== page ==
Do you trust the police? CJEU Advocate General accepts access to phones for any type of crime
In its opinion on the Bezirkshauptmannschaft Landeck case, the Advocate General of the European Court of Justice is failing to suggest adequate safeguards for police access to our smartphones.
Smartphones often contain the most intimate details of our private life. They have apps to access all our communication services and social media accounts, sensors that may record very private details of our bodies, especially when connected to activity trackers or smartwatches, fine-grained location records, and cameras that we use to collect visual memories of our physical whereabouts, participation in public protest, and interactions with other individuals. The modern smartphone has almost become a digital extension of our body, mind and thoughts.
Law enforcement, being perfectly aware of this treasure trove of information, is increasingly seizing smartphones as evidence in investigations or to supposedly verify the veracity of asylum applications. Private companies such as Cellebrite, MSAB and Grayshift sell specialised equipment to law enforcement for extracting data from mobile devices, either by exploiting security vulnerabilities on the device for brute-force access, or by persuading or forcing the owner to unlock the device. These data-extraction tools are becoming widely used, also in local police stations to prosecute any and all crimes, even petty ones.
What legal rules govern access to personal data stored on our smartphones and protect our fundamental rights?
Technology will always move faster than the law, but in this case the discrepancy has become particularly problematic. In many countries, the ordinary rules for police gathering of evidence apply, and the smartphone is simply one of many objects that can be seized in the conduct of investigations. Legal protections that apply when e.g. telephone calls are intercepted, may not apply when private communications are extracted from the device storage.
A case (C-548/21) pending before the Court of Justice of the European Union (CJEU) may shed light on whether EU law can offer the protection of fundamental rights that’s often missing in the current legal framework and practices of Member States.
Advocate General (AG) Campos Sánchez-Bordona published his opinion on the case on 20 April 2023. AG opinions are non-binding but influential on the final judgment of the Court.
The dispute in the case stems from the seizure of and attempt by the Austrian police to access the data stored in a phone belonging to a person whose postal package containing 85g of cannabis was intercepted by the customs authorities. AG opinions are non-binding but influential on the final judgment of the Court.
The Austrian referring court submitted three questions to the CJEU, mainly focusing on the interpretation of the ePrivacy Directive. These questions are undoubtedly inspired by the landmark ruling of the CJEU on data retention and protection of the confidentiality of communications in electronic communications services. In his opinion, the AG first recommends to the CJEU to declare the reference for a preliminary ruling inadmissible because the ePrivacy Directive is not applicable in the present case and because the referring court failed to reformulate its questions when suggested to do so. In case the Court decides on an alternative outcome than inadmissibility, the AG Opinion also addresses the substantial issues raised by the case.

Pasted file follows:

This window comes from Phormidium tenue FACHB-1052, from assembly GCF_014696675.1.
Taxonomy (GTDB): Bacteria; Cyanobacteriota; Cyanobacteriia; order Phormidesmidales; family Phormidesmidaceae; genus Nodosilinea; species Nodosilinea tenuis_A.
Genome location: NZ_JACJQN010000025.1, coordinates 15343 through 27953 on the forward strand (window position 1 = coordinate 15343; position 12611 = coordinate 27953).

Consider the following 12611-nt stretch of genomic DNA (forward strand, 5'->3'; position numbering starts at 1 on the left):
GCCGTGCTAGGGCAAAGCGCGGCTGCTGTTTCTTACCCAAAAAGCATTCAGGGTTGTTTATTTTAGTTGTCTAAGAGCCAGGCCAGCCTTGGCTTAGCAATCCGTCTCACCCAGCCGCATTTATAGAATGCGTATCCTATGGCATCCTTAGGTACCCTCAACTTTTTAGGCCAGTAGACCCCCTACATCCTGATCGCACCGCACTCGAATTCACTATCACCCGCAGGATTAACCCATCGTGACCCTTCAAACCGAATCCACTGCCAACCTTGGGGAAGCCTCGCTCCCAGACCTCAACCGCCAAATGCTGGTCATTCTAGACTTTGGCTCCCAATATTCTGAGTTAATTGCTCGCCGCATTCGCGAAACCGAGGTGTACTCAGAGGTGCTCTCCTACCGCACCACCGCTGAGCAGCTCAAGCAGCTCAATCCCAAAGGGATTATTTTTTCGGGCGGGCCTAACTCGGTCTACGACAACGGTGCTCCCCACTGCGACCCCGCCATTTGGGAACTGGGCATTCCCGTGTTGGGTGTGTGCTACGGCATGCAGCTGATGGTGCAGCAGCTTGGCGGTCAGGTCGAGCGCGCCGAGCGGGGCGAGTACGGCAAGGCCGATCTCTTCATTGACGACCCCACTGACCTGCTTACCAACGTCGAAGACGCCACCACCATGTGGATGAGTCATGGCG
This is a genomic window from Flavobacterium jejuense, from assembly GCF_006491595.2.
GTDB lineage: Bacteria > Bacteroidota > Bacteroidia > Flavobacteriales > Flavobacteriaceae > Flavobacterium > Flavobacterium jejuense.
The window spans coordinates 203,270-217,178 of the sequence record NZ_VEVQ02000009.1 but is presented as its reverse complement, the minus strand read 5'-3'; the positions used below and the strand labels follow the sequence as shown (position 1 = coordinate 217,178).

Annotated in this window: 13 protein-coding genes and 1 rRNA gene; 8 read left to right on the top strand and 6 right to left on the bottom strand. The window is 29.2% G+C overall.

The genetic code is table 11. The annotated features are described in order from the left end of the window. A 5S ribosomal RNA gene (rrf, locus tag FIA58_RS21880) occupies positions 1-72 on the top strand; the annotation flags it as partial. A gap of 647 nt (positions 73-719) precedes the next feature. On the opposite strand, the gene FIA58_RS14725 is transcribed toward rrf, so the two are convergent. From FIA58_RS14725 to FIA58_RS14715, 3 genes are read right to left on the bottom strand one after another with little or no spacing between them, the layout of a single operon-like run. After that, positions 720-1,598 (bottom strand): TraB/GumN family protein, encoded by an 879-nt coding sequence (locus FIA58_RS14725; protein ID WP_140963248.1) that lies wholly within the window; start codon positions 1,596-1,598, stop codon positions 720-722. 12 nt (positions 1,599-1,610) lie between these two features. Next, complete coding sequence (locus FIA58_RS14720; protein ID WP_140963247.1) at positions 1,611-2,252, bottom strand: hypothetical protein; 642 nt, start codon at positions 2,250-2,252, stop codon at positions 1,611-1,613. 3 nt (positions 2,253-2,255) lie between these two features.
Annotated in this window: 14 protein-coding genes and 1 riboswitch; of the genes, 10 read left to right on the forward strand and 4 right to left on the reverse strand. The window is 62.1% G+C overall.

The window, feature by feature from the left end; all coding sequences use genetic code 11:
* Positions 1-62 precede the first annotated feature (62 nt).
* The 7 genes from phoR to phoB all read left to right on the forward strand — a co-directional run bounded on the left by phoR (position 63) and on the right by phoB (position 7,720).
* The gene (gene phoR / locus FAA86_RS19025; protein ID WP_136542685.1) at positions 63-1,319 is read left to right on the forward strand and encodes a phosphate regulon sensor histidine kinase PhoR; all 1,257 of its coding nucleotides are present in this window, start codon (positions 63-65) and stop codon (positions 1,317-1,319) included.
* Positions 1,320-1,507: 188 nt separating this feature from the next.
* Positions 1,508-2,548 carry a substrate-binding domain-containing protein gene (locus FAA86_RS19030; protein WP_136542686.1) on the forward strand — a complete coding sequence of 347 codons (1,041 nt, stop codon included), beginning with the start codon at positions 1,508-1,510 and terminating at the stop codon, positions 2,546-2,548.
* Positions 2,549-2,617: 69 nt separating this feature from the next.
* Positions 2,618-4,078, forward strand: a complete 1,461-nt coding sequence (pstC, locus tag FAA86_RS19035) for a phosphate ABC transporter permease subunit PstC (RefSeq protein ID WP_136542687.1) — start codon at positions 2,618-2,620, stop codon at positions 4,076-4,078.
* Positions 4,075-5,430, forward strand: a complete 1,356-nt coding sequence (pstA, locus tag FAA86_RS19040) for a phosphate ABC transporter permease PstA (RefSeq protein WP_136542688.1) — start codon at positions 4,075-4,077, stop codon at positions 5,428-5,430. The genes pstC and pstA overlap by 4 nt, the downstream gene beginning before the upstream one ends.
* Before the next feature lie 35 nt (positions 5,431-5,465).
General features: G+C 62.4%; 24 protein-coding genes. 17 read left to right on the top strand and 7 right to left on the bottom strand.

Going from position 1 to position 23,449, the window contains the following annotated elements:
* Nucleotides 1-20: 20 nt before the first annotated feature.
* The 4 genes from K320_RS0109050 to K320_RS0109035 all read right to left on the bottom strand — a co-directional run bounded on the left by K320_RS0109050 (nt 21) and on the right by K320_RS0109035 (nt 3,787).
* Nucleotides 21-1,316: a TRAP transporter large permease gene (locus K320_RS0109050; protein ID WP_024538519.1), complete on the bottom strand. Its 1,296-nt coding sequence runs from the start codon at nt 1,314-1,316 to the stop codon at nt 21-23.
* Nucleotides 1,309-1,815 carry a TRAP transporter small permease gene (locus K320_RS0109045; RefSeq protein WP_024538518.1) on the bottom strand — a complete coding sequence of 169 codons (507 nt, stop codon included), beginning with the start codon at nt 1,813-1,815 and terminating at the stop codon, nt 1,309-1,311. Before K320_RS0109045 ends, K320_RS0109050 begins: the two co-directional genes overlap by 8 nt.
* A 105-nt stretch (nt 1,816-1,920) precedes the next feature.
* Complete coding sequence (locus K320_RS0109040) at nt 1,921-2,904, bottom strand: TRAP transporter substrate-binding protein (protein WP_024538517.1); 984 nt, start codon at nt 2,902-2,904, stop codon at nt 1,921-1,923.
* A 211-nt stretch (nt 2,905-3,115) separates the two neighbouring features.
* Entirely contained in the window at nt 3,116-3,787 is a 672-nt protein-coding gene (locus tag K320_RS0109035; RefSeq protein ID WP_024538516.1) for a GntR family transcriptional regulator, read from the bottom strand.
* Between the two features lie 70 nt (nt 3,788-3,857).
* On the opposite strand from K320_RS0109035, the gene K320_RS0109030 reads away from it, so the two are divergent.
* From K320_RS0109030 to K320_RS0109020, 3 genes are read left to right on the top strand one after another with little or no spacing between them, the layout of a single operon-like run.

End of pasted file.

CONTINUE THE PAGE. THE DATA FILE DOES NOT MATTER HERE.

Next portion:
The AG concludes that access to information on a phone should not be limited to the investigation of serious crime, provided that access is justified in each case and limited to what is strictly necessary and proportionate. However, prior authorisation from a court is required before law enforcement can get full and uncontrolled access to all the data stored on a mobile phone.
Why does the ePrivacy Directive not apply?
Whereas the referring court sought mainly an interpretation of the ePrivacy Directive (2002/58), the AG rules out its application to the case entirely, following the majority opinion of the parties to the proceedings. Indeed, the AG states that the ePrivacy Directive only applies where Member States “impose processing obligations on providers of electronic communications services”. Where there is no involvement of an electronic communications service provider, such as in the present case where the seizure of and access to the phone was done directly and solely by law enforcement officers, only the protections afforded by national law, subject to the application of the Law Enforcement Directive (LED) 2016/680, applies.
On this basis, the AG states that the request is inadmissible since the EU law measure whose interpretation the Austrian court is seeking does not apply to the case.
It remains to be seen whether the CJEU will follow the AG’s conclusion or accept the request of inadmissibility regardless of these grounds. During the oral hearing on 16 January 2023, the judges of the Grand Chamber asked numerous questions to Member States and the Commission about the interference with fundamentals rights that law enforcement access to a mobile device entails.
Which guarantees does EU law offer when the police wants to access a phone?